Impression Sanjie Liu is a unique outdoor night show directed by renowned filmmaker Zhang Yimou and staged at the Li River in Yangshuo. In the world’s largest natural theater, Yimou uses the river as a stage and the mist-shrouded karsts as a backdrop for a spectacle of light, sound, and intricate choreography.
Formerly a sleepy fishing village along the Li River, Xingping town (or Xingping village) is now a popular visitor destination for its rural landscape and well-preserved ancient architecture. Hiking and biking are popular ways to soak in the scenery, and Xingping is also the starting point of many river cruises as it’s on an especially beautiful stretch of the Li River.
Nearly a kilometer long, lively West Street (Xi Jie) is the most famous street in Yangshuo, and often referred to as the town’s heart. It’s also Yangshuo’s oldest street, lined with restored buildings from the Qing Dynasty that today house a vibrant mix of cafés, restaurants, bars, hostels, hotels, and shops selling a vast array of goods.
More Things to Do in Southern China
Wuzhizhou Island, a former fisherfolk isle, is now one of Sanya’s most scenic beach destinations. The tiny butterfly-shaped island a few miles off the coast of Hainan gets its name from the colorful coral reefs just of the beach, where divers and snorkelers head to spot conches, sea urchins and a host of tropical fish.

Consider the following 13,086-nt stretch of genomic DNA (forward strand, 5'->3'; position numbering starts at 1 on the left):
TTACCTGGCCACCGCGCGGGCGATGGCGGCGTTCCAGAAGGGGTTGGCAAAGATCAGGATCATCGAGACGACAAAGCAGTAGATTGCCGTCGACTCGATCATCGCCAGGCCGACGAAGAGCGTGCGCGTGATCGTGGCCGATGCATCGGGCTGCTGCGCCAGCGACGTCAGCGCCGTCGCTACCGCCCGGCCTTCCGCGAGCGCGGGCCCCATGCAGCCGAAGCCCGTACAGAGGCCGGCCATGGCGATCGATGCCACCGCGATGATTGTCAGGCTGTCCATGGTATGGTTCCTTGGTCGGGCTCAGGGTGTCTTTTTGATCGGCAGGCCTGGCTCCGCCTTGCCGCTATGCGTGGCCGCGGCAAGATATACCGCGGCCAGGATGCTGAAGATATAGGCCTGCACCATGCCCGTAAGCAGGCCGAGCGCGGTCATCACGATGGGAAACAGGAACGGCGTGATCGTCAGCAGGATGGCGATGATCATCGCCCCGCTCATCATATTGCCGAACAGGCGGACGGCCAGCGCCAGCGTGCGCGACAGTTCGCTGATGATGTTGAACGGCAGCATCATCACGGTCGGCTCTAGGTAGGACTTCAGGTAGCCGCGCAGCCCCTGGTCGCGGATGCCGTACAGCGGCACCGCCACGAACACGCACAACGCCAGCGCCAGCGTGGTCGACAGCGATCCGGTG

Back on shore, the island is ringed with soft, white sand beaches, ideal for sunbathing. Other points of interest on the island include a temple dedicated to Matsu, the Buddhist goddess of the sea, and aptly named Sunrise Rock, where visitors come in the early hours to watch the sun peek up from the watery horizon. Several bars and restaurants cater to island visitors, and there’s a small guest house for those who prefer to stay the night.
Beyond Guangzhou’s soaring skyscrapers, discover another, older side of the city when you visit Shamian Island. A sandbank island in the heart of the city that once served as a busy port, Shamian Island was divided between British and French concessions in the 19th century. Today, it’s known for its heritage architecture and ample charm.
Built in 1988 to commemorate two thousand years of Buddhist history in China, Nanshan Temple (Nanshan Si)and the surrounding Buddhism Cultural Zone serve as a window into China’s rich Buddhist heritage. Nanshan is also the largest Buddhist temple established since the founding of the People’s Republic of China.
Situated at the foot of Nanshan Mountain, the temple architecture was heavily influenced by the Tang Dynasty. Visitors enter the grounds through The Mountain Gate, where two figures of the Buddha stand guard. Several more statues of the Buddha in his various forms live within the two main halls of the temple. A terrace in front of the temple looks out over the South China Sea, affording stunning views of the nearby 354-foot (108-meter) copper statue of the Buddhist goddess Guan Yin.